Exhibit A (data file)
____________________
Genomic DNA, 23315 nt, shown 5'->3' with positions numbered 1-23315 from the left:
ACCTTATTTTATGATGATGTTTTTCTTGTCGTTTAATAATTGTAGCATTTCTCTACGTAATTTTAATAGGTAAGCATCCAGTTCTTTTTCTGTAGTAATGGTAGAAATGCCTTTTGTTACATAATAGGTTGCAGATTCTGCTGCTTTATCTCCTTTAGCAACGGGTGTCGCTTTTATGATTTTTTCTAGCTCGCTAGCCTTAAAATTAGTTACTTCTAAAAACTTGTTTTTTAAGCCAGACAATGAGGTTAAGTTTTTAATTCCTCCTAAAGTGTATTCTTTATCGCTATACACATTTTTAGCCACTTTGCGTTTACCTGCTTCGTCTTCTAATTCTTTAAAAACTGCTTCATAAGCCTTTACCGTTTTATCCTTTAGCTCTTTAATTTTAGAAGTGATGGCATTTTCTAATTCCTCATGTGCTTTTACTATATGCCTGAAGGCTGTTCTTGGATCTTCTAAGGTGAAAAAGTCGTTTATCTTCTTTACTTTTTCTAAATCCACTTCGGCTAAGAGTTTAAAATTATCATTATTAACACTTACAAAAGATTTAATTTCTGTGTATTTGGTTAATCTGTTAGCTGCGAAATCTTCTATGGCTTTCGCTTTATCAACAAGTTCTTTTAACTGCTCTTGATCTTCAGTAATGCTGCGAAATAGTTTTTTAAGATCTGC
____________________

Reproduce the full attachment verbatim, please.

Genomic DNA, 23315 nt, shown 5'->3' with positions numbered 1-23315 from the left:
ACCTTATTTTATGATGATGTTTTTCTTGTCGTTTAATAATTGTAGCATTTCTCTACGTAATTTTAATAGGTAAGCATCCAGTTCTTTTTCTGTAGTAATGGTAGAAATGCCTTTTGTTACATAATAGGTTGCAGATTCTGCTGCTTTATCTCCTTTAGCAACGGGTGTCGCTTTTATGATTTTTTCTAGCTCGCTAGCCTTAAAATTAGTTACTTCTAAAAACTTGTTTTTTAAGCCAGACAATGAGGTTAAGTTTTTAATTCCTCCTAAAGTGTATTCTTTATCGCTATACACATTTTTAGCCACTTTGCGTTTACCTGCTTCGTCTTCTAATTCTTTAAAAACTGCTTCATAAGCCTTTACCGTTTTATCCTTTAGCTCTTTAATTTTAGAAGTGATGGCATTTTCTAATTCCTCATGTGCTTTTACTATATGCCTGAAGGCTGTTCTTGGATCTTCTAAGGTGAAAAAGTCGTTTATCTTCTTTACTTTTTCTAAATCCACTTCGGCTAAGAGTTTAAAATTATCATTATTAACACTTACAAAAGATTTAATTTCTGTGTATTTGGTTAATCTGTTAGCTGCGAAATCTTCTATGGCTTTCGCTTTATCAACAAGTTCTTTTAACTGCTCTTGATCTTCAGTAATGCTGCGAAATAGTTTTTTAAGATCTGC